The Disastrous War on Drugs Turns 40: 5 Ways to Stop the Madness
Some anniversaries provide an occasion for celebration, others a time for reflection, still others a time for action. This June will mark forty years since President Nixon declared a "war on drugs," identifying drug abuse as "public enemy No. 1." As far as I know, no celebrations are planned. What's needed, indeed essential, are reflection -- and action.
It's hard to believe that Americans have spent roughly a trillion dollars (give or take a few hundred million) on this forty-year war. Hard to believe that tens of millions have been arrested, and many millions locked up in jails and prisons, for committing nonviolent acts that were not even crimes a century ago. Hard to believe that the number of people incarcerated on drug charges increased more than ten times even as the country's population grew by only half. Hard to believe that millions of Americans have been deprived of the right to vote not because they killed a fellow citizen or betrayed their country but simply because they bought, sold, produced or simply possessed a psychoactive plant or chemical. And hard to believe that hundreds of thousands of Americans have been allowed to die -- of overdoses, AIDS, hepatitis and other diseases -- because the drug war blocked and even prohibited treating addiction to certain drugs as a health problem rather than a criminal one.
Reflect we must on not just the consequences of this war at home but abroad as well. The prohibition-related crime, violence and corruption in Mexico today resemble Chicago during alcohol Prohibition -- times fifty. Parts of Central America are even more out of control, and many Caribbean nations can only hope that they are not next. The illegal opium and heroin markets in Afghanistan reportedly account for one-third to half of the country's GDP. In Africa, prohibitionist profiteering, trafficking and corruption are spreading rapidly. As for South America and Asia, just pick a moment and a country -- and the stories are much the same, from Colombia, Peru, Paraguay and Brazil to Pakistan, Laos, Burma and Thailand.
Wars can be costly -- in money, rights and lives -- but still necessary to defend national sovereignty and core values. It's impossible to make that case on behalf of the war on drugs. Marijuana, cocaine and heroin are effectively cheaper today than they were at the start of the war forty years ago, and just as available now as then to anyone who really wants them. Marijuana, which accounts for half of all drug arrests in the United States, has never killed anyone. Heroin is basically indistinguishable from hydromorphone (aka Dilaudid), a pain medication prescribed by physicians that hundreds of thousands of Americans have consumed safely. The vast majority of people who have used cocaine did not become addicts. Each of these drugs is less dangerous than government propaganda claims but sufficiently dangerous that they merit intelligent regulations rather than blanket prohibitions.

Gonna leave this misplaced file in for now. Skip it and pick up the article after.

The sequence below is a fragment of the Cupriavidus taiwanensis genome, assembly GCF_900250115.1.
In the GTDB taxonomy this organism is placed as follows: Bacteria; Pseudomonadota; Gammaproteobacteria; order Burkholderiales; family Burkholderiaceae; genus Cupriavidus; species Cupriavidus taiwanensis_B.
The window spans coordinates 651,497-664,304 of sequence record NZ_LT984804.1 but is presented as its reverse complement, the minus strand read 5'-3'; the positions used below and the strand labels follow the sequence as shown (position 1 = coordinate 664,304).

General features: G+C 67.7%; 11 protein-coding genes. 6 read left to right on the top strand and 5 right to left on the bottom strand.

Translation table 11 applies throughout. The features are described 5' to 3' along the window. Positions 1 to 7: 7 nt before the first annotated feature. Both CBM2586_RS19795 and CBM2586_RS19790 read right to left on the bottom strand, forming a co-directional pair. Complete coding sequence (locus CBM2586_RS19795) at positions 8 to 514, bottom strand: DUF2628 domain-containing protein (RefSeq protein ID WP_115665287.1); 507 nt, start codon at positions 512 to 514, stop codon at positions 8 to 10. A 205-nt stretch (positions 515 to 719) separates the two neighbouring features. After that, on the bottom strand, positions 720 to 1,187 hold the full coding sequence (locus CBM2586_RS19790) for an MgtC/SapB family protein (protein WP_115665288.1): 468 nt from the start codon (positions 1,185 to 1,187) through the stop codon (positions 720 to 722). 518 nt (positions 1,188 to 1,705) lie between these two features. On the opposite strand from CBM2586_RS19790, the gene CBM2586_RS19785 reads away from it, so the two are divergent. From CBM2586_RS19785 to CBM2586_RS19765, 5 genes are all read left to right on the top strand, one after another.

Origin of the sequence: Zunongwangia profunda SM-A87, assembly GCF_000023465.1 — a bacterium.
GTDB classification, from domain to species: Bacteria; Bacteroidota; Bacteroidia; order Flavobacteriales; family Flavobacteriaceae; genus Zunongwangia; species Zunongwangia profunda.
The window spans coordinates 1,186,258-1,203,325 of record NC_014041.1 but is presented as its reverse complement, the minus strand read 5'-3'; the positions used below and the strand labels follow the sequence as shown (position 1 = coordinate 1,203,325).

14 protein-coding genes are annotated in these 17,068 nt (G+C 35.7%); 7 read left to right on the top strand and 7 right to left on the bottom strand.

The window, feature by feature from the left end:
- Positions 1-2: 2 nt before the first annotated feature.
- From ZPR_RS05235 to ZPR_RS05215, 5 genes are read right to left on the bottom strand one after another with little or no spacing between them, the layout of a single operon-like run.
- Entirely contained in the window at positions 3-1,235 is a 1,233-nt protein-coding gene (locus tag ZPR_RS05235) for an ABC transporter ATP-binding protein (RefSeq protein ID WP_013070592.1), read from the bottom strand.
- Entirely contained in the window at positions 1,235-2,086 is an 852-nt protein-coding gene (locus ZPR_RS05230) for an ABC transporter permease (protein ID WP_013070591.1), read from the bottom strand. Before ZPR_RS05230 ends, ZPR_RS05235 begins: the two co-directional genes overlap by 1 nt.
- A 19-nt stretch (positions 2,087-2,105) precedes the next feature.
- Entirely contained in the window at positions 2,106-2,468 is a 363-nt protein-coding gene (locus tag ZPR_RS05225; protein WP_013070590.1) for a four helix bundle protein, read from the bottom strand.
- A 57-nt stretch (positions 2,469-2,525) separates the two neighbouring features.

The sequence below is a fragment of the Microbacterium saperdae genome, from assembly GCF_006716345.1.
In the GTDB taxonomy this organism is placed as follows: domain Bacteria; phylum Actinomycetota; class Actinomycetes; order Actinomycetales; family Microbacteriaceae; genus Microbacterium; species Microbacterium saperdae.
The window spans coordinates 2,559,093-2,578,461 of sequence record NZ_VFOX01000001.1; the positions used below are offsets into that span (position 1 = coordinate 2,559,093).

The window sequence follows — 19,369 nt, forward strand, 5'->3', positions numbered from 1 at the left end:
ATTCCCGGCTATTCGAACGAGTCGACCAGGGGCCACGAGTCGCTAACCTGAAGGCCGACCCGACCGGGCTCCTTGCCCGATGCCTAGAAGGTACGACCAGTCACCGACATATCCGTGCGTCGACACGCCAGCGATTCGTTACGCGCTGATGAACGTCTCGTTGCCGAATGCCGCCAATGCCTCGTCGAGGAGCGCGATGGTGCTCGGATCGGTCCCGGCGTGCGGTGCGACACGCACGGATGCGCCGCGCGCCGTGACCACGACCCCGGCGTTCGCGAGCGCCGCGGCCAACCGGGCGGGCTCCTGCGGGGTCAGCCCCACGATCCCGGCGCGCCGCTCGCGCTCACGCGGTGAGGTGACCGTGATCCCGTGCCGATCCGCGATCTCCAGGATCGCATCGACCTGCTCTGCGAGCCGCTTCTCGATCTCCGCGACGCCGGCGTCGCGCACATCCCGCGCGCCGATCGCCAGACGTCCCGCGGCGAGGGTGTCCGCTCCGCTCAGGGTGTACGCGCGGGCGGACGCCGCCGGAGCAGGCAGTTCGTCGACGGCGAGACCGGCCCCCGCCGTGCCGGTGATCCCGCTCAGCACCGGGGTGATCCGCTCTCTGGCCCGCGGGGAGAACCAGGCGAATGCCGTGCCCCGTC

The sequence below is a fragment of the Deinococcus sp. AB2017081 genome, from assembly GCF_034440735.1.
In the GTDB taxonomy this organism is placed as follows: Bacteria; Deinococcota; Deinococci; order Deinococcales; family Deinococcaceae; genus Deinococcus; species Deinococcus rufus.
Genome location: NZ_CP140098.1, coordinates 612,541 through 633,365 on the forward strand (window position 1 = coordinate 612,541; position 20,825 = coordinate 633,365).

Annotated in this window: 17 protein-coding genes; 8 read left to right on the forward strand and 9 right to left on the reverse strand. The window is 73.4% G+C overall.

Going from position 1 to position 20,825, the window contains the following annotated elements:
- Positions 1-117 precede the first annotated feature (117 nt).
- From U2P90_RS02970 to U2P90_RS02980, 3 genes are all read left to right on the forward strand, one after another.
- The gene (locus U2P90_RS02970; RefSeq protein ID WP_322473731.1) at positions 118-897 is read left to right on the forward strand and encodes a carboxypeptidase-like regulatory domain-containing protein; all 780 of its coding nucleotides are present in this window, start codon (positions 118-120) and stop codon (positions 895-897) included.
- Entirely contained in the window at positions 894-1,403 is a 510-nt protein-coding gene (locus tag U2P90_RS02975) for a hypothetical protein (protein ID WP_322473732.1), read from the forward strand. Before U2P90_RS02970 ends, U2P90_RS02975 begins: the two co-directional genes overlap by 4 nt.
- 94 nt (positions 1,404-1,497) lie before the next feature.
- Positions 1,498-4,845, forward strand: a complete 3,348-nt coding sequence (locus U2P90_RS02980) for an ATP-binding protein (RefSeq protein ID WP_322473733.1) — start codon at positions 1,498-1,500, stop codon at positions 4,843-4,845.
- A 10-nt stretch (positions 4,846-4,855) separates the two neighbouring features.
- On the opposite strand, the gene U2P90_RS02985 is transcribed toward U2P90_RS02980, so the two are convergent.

If the demand for any of these drugs were two, five or ten times what they are today, the supply would be there. That's what markets do. And who benefits from persisting with doomed supply control strategies notwithstanding their evident costs and failures? Basically two sets of interests: those producers and sellers of illicit drugs who earn far more than they would if their product were legally regulated rather than prohibited; and law enforcers for whom the expansion of prohibitionist policies translates into jobs, money and the political power to defend their self-interests.
Republican and Democratic governors confronting massive state budget deficits are now endorsing alternatives to incarceration for nonviolent drug law offenders that they would have rejected out of hand just a few years ago. It would be a tragedy, however, if these modest but important steps result in nothing more than a kinder, gentler drug war. What's really needed is the sort of reckoning that identifies as the problem not just drug addiction but prohibition as well - and that aims to reduce the role of criminalization and the criminal justice system in drug control to the maximum extent possible while enhancing public safety and health.